Cambridge Dictionaries online Cambridge Dictionaries online

The most popular online dictionary and thesaurus for learners of English

English definition of “happy”

See all translations

happy

adjective uk   /ˈhæp.i/ us  

happy adjective (PLEASED)

A1 feeling, showing, or causing pleasure or satisfaction: a happy marriage/childhood She looks so happy. School days are said to be the happiest days of your life. Nicky seems a lot happier since she met Steve. You'll be happy to know that Jean is coming with us. I'm perfectly happy to (= I will willingly) help out. I'm so happy (that) everything is working out for you. Barry seems happy enough working for himself. Are you happy about/with (= satisfied with) your new working arrangements? Your mother's not going to be very happy when she sees the mess you've made! formal The manager will be happy (= is willing) to see you this afternoon.
More examples

happy adjective (GREETING)

A1 [before noun] (used in greetings for special occasions) full of enjoyment and pleasure: Happy Birthday! Happy Anniversary! Happy New Year!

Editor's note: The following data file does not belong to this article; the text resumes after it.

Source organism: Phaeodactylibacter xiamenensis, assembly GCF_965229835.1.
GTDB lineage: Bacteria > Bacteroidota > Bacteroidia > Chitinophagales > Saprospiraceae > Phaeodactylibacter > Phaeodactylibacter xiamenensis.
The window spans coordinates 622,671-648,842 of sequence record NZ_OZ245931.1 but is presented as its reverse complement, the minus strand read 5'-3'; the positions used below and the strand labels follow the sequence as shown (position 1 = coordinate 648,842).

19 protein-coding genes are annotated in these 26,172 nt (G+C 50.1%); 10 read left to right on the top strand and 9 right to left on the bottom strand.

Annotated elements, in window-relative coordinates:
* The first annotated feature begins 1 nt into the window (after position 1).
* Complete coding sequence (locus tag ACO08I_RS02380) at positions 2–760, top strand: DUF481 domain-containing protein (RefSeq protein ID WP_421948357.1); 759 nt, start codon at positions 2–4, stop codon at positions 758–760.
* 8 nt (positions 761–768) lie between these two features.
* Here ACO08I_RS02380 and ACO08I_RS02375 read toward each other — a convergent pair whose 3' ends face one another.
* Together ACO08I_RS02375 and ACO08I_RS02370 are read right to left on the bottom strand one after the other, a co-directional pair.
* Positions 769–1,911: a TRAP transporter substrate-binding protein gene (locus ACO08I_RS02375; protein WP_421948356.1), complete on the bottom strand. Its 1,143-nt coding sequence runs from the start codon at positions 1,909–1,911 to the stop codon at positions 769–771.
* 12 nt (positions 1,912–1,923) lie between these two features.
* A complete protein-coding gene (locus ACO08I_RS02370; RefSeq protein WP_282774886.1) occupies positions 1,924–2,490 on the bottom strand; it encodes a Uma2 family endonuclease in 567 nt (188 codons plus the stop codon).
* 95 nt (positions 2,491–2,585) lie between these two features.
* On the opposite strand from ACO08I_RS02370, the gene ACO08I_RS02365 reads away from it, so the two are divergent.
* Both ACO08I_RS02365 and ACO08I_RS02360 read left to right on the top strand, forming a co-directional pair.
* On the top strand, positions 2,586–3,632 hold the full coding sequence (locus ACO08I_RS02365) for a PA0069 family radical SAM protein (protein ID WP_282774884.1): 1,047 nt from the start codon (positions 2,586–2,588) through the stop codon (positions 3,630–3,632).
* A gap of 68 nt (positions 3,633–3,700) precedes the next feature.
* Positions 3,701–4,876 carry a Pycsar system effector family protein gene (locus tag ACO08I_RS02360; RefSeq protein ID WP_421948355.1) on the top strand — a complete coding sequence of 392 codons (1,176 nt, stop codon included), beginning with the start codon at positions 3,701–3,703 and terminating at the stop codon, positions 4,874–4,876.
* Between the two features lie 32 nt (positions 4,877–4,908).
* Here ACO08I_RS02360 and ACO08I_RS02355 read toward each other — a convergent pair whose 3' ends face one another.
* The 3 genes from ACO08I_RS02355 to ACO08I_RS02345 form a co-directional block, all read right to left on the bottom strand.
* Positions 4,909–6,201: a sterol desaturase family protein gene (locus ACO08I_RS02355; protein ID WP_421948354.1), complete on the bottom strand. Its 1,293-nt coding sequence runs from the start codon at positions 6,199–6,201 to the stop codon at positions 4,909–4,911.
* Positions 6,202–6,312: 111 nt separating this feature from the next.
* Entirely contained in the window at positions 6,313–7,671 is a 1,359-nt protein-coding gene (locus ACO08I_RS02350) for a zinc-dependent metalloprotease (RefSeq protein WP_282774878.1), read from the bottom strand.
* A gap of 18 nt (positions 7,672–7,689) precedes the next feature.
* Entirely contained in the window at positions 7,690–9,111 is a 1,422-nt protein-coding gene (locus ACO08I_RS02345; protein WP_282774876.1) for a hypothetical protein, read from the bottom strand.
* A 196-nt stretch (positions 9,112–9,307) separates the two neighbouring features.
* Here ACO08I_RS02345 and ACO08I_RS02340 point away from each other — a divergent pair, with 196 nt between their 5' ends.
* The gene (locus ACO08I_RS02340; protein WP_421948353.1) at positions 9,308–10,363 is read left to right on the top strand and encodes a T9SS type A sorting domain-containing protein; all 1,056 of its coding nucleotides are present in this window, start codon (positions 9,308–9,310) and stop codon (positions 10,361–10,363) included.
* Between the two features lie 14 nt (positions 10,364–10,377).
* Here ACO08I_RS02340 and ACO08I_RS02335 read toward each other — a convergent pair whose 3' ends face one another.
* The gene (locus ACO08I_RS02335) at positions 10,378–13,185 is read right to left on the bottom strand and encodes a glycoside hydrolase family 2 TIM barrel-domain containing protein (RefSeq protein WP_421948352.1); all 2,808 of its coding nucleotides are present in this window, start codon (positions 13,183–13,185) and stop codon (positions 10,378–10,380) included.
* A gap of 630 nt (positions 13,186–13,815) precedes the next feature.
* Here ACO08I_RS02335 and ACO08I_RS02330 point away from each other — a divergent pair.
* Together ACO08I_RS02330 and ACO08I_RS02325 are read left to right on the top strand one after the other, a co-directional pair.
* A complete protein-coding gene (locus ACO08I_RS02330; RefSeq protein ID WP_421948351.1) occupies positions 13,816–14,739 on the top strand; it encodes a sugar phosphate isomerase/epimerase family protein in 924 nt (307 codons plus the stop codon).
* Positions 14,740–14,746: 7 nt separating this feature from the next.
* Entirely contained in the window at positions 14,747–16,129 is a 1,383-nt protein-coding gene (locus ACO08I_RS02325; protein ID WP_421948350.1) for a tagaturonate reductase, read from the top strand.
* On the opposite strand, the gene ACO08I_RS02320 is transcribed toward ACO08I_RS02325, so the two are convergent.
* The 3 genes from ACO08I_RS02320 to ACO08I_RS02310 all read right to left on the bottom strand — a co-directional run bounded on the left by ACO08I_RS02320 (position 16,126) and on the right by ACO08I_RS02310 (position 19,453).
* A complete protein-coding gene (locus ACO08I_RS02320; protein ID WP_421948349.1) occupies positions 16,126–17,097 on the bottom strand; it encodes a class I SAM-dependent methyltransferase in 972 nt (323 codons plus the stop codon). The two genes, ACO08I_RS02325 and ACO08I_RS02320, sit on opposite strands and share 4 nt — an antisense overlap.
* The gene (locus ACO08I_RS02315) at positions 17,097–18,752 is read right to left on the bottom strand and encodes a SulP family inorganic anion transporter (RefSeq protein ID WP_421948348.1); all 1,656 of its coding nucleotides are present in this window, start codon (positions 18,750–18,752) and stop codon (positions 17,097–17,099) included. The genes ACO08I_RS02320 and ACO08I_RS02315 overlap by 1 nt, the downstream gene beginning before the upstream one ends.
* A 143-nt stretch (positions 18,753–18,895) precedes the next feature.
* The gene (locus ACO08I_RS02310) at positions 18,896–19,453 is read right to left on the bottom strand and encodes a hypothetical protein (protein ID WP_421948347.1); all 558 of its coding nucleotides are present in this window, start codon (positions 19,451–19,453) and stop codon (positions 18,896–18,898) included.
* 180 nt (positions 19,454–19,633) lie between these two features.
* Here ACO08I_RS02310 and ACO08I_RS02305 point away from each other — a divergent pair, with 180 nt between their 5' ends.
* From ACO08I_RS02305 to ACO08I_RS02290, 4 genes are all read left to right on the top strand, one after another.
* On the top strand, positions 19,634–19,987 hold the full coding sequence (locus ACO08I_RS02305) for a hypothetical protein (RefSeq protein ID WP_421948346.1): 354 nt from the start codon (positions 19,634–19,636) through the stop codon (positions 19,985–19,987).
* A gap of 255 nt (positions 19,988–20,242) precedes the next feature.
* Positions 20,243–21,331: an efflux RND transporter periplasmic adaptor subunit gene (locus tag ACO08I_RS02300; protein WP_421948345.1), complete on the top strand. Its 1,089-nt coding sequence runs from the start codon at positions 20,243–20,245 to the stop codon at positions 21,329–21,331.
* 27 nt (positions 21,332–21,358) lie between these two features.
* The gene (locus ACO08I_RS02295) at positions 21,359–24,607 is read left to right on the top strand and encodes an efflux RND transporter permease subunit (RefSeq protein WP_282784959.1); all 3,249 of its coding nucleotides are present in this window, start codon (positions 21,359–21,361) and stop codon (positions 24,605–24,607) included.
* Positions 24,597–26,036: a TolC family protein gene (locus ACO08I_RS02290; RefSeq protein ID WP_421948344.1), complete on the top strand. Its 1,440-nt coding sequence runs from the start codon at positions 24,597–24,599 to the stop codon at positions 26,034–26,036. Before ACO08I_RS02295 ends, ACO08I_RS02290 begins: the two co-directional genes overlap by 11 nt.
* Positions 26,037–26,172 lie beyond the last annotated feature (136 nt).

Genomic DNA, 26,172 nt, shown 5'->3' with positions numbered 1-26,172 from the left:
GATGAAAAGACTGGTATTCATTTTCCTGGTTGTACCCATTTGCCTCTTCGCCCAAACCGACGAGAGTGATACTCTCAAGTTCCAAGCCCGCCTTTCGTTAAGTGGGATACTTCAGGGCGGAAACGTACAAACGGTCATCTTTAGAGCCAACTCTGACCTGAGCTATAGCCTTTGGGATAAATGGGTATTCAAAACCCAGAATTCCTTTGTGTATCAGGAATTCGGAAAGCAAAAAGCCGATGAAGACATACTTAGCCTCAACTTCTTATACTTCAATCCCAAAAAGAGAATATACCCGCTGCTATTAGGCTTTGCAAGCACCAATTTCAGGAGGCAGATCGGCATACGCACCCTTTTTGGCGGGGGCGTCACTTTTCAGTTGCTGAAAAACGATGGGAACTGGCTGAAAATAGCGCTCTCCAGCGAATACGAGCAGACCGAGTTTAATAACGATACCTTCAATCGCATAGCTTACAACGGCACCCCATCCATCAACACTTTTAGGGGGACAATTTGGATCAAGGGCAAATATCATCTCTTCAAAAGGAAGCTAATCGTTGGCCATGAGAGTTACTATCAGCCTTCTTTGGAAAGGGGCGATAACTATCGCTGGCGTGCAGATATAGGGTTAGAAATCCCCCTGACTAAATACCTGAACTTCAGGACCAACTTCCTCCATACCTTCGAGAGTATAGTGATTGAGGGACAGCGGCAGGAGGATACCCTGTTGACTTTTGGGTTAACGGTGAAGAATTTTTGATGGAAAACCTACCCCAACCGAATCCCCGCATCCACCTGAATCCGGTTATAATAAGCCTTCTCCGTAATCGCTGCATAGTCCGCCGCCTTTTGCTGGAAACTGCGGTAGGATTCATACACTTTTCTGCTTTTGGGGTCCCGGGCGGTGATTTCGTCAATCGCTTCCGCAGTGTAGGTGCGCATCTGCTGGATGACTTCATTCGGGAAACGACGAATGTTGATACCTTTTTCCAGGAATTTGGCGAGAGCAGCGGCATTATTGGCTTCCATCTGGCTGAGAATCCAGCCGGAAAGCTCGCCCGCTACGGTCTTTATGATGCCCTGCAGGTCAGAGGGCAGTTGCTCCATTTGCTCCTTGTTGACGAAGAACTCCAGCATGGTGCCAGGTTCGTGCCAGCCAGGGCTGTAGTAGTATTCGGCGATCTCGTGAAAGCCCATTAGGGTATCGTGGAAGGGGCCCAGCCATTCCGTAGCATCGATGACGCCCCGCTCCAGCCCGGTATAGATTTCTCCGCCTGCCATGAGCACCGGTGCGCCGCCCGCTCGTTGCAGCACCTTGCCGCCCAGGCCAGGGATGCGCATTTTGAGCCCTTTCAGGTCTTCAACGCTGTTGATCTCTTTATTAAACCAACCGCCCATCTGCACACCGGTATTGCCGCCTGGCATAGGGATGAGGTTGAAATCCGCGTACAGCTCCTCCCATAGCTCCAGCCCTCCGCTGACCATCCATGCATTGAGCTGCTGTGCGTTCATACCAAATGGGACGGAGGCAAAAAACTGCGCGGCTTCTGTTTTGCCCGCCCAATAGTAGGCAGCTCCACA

More examples

happy adjective (LUCKY)

[before noun] (of a condition or situation) lucky: We hadn't planned to be in France at the same time as Ann and Charles - it was just a happy coincidence.

happy adjective (SUITABLE)

literary (of words or behaviour) suitable: It wasn't a happy choice of phrase given the circumstances.
(Definition of happy from the Cambridge Advanced Learners Dictionary & Thesaurus © Cambridge University Press)
What is the pronunciation of happy?
Add Cambridge dictionaries to your browser to your website

Definitions of “happy” in other dictionaries

Word of the Day

past participle

the form of a verb, usually made by adding -ed, used in some grammatical structures such as the passive and the present perfect

Word of the Day

Euphemisms (Words used to Avoid Offending People)

by Kate Woodford,
March 04, 2015
​​​ We recently looked at the language that we use to describe lies and lying. One area of lying that we considered was ‘being slightly dishonest, or not speaking the complete truth’. One reason for not speaking the complete truth is to avoid saying something that might upset or offend people. Words and

Read More 

snapchat verb

March 02, 2015
to send someone a message using the photomessaging application Snapchat We used to have a thing until he got a girlfriend. now

Read More